Hearing impairment is one of the most common chronic conditions affecting adults. It often goes undiagnosed and untreated for years. Having trouble hearing can make it difficult to detect smoke alarms, phones, and doorbells. Hearing loss also can make it hard to have conversations with family and friends, leading to frustration and isolation.
Hearing impairment often goes undiagnosed and untreated for years. Image credit: Sezer66/Thinkstock.
About 15% of American adults report some hearing loss. To determine the prevalence of hearing impairment among U.S. Hispanic/Latino adults and identify associations with potential risk factors, a research team looked at data gathered as part of the Hispanic Community Health Study/Study of Latinos (HCHS/SOL).
HCHS/SOL is the largest U.S. study of Hispanic/Latino health. It’s being conducted in 4 cities: the Bronx, Chicago, Miami, and San Diego. Participants include more than 16,000 self-identified Hispanic/Latino adults, ages 18 to 74 at first visit. They represent a wide range of backgrounds, including Central American, Cuban, Dominican, Mexican, Puerto Rican, and South American. The study has been supported in part by NIH’s National Institute on Deafness and Other Communication Disorders (NIDCD) and National Heart, Lung, and Blood Institute (NHLBI).
Researchers asked participants to listen to tones at different pitches and then averaged the hearing thresholds in each ear at 4 different pitches. A person was considered to have hearing loss if his or her average hearing threshold was louder than 25 decibels (about as loud as the sound of rustling leaves) in at least one ear. Participants’ body mass index, blood pressure, and blood glucose were determined. They completed surveys in English or Spanish regarding education, income, noise exposure, heart disease history, smoking, and other factors that might be associated with hearing impairment. Results appeared online on May 28, 2015, in JAMA Otolaryngology—Head & Neck Surgery.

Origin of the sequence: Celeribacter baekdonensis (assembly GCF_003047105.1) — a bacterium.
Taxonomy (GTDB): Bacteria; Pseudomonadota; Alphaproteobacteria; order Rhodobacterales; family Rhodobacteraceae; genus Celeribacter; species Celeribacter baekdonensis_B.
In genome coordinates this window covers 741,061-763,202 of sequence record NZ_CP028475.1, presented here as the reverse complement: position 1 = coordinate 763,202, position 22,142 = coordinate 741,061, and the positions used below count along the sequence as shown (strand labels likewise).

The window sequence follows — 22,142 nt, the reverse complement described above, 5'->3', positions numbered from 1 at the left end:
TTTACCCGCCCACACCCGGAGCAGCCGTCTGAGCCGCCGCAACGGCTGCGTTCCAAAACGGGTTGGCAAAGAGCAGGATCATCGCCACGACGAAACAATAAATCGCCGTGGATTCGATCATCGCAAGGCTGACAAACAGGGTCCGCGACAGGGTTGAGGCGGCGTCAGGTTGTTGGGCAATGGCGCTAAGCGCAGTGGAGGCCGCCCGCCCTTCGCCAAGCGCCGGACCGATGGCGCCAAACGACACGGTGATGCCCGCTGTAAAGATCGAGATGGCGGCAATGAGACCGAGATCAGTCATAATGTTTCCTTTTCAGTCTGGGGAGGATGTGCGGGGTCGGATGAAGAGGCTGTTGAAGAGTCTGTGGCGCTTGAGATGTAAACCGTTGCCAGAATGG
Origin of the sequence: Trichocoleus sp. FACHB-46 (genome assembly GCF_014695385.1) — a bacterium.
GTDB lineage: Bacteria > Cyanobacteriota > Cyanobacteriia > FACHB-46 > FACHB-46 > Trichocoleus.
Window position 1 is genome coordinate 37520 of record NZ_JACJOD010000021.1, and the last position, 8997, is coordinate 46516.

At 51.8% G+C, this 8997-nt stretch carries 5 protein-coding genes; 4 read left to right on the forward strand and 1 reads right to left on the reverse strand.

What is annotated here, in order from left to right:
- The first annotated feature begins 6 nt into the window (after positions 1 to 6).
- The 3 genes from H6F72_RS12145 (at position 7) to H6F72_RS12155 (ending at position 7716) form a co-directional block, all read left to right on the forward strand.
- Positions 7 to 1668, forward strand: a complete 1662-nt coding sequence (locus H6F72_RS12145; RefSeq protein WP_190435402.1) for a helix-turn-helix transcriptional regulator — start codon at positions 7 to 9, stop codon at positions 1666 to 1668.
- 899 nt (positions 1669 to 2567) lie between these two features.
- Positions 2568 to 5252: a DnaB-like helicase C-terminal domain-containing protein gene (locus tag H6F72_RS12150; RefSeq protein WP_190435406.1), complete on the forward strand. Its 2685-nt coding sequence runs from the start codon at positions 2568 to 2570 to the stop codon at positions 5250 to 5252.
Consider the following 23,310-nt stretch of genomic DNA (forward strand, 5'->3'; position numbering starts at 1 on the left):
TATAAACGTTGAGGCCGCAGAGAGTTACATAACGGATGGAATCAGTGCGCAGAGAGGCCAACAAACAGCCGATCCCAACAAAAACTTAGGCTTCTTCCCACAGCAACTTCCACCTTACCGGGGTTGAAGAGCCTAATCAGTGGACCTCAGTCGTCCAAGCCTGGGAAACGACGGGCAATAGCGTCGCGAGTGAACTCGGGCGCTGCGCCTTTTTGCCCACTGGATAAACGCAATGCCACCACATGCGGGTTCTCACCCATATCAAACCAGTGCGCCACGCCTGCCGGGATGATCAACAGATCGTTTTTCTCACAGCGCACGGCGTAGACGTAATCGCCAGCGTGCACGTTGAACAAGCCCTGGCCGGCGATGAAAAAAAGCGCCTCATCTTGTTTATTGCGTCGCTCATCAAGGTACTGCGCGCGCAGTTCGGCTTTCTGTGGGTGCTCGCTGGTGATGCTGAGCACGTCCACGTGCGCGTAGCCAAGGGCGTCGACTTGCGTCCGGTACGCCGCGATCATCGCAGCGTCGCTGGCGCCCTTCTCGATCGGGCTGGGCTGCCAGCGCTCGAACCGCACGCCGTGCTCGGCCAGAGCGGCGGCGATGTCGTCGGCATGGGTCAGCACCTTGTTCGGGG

The researchers found that 15% of the participants had hearing loss in one ear and that roughly half of these (8%) had hearing loss in both ears. Among different subgroups, Hispanics of Puerto Rican descent had the highest rate of hearing loss, while Mexican-Americans had the lowest.
The prevalence of hearing impairment was higher among participants who had diabetes or prediabetes, males, those 45 years and older, and those exposed to loud noise. Participants were less likely to have hearing loss if they had at least a high school diploma or GED and higher household income. These associations do not prove cause and effect, however. More research will be needed to determine the environmental, cultural, and genetic factors that might be involved.
“Hearing loss can affect a person’s overall quality of life and has been linked to depression and dementia in older adults,” says NIDCD Director Dr. James F. Battey, Jr. “This study paints a detailed picture of hearing loss among a large and diverse group of Hispanic/Latino participants, and could help inform the development of intervention strategies to meet the needs of this growing population in the United States.”